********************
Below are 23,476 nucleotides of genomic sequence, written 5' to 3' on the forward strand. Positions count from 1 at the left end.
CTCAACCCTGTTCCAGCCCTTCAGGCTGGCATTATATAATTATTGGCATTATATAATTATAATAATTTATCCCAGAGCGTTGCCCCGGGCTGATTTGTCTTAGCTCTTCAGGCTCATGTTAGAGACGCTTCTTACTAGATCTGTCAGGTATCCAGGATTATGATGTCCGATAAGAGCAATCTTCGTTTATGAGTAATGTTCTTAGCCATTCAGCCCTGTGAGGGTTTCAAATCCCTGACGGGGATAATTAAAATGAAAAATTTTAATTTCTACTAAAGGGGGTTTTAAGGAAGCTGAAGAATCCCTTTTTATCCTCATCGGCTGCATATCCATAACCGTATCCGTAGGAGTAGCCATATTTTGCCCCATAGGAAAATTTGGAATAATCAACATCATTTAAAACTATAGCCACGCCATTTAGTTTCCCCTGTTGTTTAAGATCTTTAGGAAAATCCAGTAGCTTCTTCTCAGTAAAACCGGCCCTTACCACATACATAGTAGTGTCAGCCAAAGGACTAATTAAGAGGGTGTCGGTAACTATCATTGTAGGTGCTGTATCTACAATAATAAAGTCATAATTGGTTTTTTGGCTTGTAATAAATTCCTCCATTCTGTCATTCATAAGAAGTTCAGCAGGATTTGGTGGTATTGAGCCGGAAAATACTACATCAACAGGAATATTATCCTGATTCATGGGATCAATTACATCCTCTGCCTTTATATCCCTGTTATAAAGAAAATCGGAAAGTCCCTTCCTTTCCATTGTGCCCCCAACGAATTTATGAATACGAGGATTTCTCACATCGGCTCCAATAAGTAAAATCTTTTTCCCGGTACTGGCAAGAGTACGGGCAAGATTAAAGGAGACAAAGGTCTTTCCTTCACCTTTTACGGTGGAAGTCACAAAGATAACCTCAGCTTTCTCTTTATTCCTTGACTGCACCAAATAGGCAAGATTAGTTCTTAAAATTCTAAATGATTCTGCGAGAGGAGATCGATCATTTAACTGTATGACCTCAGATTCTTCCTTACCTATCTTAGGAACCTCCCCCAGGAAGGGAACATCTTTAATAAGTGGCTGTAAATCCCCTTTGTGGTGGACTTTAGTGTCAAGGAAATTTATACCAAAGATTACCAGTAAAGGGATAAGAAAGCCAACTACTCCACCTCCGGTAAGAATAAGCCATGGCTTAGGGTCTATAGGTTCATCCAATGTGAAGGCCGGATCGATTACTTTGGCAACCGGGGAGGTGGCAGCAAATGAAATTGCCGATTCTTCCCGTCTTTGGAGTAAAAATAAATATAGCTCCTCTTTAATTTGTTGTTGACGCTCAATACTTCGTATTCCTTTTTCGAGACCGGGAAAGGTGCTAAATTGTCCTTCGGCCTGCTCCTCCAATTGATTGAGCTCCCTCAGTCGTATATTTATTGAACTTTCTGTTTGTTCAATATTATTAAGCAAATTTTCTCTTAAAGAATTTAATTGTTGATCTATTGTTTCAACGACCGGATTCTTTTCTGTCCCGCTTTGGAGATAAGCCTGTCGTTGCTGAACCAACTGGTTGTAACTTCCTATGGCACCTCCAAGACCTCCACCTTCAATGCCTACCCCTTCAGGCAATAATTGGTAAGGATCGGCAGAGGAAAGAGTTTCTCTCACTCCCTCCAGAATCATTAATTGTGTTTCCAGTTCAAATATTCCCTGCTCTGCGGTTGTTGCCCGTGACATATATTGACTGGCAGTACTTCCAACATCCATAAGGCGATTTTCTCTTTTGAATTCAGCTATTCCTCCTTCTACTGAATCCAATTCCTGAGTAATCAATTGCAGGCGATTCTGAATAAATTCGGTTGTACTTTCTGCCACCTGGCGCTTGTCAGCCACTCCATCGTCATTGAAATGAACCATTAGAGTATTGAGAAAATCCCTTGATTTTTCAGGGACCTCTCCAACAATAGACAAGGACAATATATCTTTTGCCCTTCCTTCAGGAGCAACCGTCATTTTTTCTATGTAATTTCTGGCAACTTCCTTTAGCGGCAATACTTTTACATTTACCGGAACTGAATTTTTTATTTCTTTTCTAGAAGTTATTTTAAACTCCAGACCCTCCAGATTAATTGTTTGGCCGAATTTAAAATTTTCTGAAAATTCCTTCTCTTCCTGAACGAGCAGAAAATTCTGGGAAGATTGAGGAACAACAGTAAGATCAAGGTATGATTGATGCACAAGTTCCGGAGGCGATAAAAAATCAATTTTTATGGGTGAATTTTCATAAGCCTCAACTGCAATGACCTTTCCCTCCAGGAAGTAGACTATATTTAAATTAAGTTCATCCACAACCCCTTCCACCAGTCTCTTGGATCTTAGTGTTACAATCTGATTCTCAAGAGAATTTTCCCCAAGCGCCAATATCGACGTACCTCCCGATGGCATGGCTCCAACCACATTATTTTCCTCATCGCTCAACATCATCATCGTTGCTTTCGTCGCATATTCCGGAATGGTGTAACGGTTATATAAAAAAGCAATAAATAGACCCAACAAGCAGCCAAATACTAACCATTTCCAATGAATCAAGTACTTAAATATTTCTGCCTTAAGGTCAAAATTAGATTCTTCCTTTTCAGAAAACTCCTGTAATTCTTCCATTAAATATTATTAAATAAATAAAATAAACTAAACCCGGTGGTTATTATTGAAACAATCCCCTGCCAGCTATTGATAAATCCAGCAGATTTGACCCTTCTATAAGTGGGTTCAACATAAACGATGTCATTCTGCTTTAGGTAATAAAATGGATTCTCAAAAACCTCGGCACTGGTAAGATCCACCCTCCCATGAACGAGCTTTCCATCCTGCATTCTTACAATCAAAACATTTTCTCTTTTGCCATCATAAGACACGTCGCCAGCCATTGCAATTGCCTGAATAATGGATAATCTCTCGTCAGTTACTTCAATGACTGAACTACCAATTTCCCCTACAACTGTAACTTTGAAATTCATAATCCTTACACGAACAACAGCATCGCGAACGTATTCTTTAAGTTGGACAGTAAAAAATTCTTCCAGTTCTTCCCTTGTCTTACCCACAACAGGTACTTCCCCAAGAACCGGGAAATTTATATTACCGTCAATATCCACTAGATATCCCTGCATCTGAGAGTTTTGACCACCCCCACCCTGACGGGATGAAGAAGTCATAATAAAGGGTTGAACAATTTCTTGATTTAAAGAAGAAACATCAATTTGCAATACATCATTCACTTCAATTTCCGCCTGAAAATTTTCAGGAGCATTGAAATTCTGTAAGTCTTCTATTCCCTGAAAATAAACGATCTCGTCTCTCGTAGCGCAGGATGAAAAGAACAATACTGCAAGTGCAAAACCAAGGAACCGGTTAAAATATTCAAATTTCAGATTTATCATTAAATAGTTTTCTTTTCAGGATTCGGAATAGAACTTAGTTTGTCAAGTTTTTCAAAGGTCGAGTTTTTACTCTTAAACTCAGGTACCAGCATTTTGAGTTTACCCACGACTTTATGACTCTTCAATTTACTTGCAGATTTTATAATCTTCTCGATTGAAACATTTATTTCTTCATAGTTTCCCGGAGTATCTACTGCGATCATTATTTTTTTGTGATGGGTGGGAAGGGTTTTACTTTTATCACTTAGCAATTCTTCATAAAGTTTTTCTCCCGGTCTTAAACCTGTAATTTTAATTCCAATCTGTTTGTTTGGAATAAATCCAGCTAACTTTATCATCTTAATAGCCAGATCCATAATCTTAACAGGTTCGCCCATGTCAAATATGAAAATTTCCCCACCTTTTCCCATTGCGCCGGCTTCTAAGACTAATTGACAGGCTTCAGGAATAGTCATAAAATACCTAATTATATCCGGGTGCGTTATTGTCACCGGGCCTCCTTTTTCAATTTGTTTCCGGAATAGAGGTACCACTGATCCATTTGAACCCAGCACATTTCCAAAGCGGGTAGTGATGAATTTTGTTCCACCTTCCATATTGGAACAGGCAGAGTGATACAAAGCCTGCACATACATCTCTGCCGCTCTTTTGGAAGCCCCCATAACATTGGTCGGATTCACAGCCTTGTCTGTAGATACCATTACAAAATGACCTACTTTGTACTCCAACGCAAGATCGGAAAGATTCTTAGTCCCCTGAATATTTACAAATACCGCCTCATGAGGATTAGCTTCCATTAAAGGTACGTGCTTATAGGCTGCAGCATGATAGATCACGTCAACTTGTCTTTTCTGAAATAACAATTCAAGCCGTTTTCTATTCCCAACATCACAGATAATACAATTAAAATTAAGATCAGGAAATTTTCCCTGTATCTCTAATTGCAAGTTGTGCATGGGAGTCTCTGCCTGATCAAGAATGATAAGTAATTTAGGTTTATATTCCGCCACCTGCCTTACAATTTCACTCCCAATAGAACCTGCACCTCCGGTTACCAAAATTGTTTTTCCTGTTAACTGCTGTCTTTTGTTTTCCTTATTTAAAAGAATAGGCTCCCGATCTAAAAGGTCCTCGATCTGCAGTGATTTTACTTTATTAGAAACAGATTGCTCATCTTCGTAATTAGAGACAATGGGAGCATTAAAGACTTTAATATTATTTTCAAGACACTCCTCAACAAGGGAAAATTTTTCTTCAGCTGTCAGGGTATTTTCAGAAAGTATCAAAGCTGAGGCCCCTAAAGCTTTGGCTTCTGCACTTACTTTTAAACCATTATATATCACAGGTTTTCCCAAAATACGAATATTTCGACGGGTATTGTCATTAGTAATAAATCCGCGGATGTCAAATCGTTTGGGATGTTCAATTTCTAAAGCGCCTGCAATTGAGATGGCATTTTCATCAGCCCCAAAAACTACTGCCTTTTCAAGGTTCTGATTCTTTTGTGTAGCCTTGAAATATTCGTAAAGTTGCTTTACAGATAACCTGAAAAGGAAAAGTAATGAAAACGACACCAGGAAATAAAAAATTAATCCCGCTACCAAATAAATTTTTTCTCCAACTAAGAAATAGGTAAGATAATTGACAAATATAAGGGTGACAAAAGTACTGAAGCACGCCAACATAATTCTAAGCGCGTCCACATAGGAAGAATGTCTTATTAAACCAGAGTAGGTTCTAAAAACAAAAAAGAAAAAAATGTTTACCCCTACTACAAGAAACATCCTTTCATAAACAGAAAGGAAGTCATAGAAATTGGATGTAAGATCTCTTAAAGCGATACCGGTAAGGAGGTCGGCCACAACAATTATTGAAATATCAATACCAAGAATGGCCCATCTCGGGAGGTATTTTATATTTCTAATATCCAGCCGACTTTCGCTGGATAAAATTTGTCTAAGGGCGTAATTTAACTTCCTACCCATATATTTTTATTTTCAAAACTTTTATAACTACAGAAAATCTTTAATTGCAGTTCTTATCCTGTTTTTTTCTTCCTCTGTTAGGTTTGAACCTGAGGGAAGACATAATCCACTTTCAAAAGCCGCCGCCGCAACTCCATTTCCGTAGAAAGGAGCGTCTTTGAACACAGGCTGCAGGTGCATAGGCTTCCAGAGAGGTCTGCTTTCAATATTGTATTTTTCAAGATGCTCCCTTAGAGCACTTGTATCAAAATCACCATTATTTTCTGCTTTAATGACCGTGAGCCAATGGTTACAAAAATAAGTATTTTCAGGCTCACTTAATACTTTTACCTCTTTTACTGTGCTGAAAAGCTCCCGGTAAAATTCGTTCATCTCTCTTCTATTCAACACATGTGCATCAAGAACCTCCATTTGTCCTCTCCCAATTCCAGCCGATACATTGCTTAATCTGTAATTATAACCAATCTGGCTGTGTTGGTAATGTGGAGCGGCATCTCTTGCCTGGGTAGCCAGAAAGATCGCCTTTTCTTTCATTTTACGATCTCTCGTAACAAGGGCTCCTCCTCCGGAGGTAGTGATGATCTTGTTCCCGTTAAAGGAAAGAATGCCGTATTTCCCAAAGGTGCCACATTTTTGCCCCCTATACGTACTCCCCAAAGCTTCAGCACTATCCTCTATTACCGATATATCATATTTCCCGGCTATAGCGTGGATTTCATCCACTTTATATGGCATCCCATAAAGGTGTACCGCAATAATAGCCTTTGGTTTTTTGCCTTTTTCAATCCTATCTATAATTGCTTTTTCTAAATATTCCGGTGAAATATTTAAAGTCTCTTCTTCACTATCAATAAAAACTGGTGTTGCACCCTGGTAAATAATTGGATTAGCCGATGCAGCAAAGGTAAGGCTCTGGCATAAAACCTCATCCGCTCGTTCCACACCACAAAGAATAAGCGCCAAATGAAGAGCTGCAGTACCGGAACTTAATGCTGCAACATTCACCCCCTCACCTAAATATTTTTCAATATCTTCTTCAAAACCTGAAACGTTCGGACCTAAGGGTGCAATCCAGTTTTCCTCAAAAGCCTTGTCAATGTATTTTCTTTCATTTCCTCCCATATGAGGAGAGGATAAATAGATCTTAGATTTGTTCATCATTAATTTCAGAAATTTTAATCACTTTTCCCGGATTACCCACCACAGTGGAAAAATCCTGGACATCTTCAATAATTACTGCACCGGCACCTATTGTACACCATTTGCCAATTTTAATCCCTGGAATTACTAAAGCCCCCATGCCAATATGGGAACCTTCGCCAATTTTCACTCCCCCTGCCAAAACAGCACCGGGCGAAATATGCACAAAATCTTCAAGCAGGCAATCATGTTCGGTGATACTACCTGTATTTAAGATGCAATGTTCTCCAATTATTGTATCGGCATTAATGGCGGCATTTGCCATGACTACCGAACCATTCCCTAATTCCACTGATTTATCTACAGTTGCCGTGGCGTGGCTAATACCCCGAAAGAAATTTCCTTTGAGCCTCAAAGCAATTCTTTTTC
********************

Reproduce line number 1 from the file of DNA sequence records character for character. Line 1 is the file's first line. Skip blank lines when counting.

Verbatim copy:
Below are 23,476 nucleotides of genomic sequence, written 5' to 3' on the forward strand. Positions count from 1 at the left end.